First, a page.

To clean up
As I mentioned yesterday, the bolognese recipe makes a LOT. So here's what to do with the rest - or if you're cooking for a party, just make the bolognese for this. It's really great cos you can make it the day before and just stick it in the fridge. You can even stick it in the freezer for a few weeks but I don't like freezing food. Fresh is better, but lasagne (plural of lasagna) actually improve from resting for a day.
Bolognese - see previous entry
75g olive oil spread
In a saucepan, melt the olive oil spread over a low heat. Gradually add the flour, stirring until you have a thick paste. The flour should be completely covered by the oil, no dry bits.
Add a little milk. Stir thoroughly until it's completely mixed in. Add a little more milk, stirring thoroughly again. Now turn up the heat to medium-high-ish. Add more milk, a little at a time, stirring constantly. If the mixture starts to get lumpy, stop adding milk and stir briskly until it's smooth. Then continue slowly adding milk. If it seems too lumpy, don't give up, just keep stirring. It'll smooth out eventually. You can try whisking it if it's really bad, but be careful not to whip it up. In the end, you're looking for a sauce about as thick as double cream. If it's too thick you won't have enough, and if it's too runny it'll mix itself in with the meat as you add it. Once it seems like the right thickness, stir in a pinch of nutmeg.
Put a layer (about 1cm thick) of bolognese sauce into the bottom of an ovenproof dish. Pour a thin layer of bechamel (which is what that white sauce is) over this. The meat should always cover the layer below, but the bechamel doesn't have to be a full layer. Just try and keep it fairly even. On top of this, put a layer of lasagna. Try not to overlap much, but make sure it goes as close to the edges as you can achieve.
Continue in this manner, meat bechamel pasta until you're out of something. Hopefully it's pasta. Your last layer should be bechamel, and on top of that you'll sprinkle some mozarella. On top of that sprinkle a bit of parmesan.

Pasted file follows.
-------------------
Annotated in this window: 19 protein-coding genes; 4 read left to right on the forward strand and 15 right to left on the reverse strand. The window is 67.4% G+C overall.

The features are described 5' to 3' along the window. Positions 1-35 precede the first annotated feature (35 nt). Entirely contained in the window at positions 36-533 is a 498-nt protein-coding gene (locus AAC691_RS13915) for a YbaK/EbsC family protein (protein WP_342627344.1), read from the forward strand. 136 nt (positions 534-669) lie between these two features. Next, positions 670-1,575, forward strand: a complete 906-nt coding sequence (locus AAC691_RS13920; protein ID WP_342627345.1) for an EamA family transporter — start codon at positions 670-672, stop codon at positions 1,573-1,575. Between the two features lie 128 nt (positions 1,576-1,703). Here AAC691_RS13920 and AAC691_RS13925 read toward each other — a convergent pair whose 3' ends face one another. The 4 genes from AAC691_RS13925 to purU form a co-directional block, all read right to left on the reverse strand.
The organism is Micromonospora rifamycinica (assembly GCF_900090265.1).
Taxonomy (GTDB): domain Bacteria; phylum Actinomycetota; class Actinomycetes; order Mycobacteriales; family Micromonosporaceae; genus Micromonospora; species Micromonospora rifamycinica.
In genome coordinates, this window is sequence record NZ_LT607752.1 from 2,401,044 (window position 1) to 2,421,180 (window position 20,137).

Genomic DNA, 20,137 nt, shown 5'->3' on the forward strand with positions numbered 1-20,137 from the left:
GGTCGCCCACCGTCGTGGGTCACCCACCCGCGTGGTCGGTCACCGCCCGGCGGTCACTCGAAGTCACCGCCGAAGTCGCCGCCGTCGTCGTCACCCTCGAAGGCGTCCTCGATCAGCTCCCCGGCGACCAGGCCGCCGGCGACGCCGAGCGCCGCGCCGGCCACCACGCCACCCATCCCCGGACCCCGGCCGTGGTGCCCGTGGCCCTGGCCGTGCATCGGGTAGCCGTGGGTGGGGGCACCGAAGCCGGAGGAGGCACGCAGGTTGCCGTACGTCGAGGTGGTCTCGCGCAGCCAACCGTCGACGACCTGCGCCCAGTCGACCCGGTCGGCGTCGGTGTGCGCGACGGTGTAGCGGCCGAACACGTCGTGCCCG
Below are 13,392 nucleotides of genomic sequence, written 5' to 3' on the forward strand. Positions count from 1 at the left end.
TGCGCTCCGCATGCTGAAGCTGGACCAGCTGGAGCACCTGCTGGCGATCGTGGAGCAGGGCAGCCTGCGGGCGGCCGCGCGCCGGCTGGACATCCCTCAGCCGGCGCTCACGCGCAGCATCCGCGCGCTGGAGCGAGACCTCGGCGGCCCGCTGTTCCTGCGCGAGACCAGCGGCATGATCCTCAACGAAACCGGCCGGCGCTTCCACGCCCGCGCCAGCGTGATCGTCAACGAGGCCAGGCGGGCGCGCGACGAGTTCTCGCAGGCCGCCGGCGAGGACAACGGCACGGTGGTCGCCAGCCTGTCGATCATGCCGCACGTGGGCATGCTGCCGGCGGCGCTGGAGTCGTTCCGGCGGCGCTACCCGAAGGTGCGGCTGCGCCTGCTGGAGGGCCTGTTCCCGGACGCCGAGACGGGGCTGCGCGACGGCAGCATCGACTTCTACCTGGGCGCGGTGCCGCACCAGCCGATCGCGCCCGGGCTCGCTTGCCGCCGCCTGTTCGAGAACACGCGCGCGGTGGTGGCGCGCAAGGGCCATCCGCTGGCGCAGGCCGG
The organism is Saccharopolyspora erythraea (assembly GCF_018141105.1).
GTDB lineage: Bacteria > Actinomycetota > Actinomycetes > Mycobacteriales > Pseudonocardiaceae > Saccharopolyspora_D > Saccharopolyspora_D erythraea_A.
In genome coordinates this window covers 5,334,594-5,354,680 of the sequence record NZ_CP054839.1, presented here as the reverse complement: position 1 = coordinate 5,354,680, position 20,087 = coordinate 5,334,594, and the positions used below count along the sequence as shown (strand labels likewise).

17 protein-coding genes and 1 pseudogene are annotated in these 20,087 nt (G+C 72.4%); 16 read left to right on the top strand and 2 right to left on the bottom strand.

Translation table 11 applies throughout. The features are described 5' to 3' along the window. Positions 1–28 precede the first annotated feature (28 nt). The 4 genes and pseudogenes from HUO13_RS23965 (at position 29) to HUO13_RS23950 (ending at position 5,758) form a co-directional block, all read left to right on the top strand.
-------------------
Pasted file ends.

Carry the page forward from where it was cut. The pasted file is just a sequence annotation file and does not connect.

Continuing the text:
Cover with clingfilm and refrigerate until tomorrow. Or just cook it right then, but unless you've got a pretty wet bolognese you'll probably find the pasta a bit tough.
To cook, preheat the oven to 180C. Stick the lasagna in for about half an hour, or until the sauce is bubbling and the cheese has melted and gone light golden brown.
I received some advice from a friend with Italian parents who informs me that a traditional lasagna has a layer of fresh chopped chillis after the bechamel. I've not tried it as I'm not crazy on chillis, but if you want a bit of a kick, give it a go.
You can cook the pasta first if you like but you have to go to a lot of trouble to cook it in batches and lay it all out on teatowels as you're going. If you don't, you'll just end up with a saucepan containing a lump of pasta. The instant lasagna tastes pretty good and as long as you let it rest a while, it soaks up plenty of the moisture from the bolognese anyway. Of course if you're equipped with a pasta maker, or your supermarket stocks it, fresh lasagna is the best.
If you don't get all the way through this in one go, to reheat leftovers cover it with alfoil and put it back in the oven for another 20-30 minutes. Microwaving it will make the cheese a bit chewy and turn the pasta into rubber.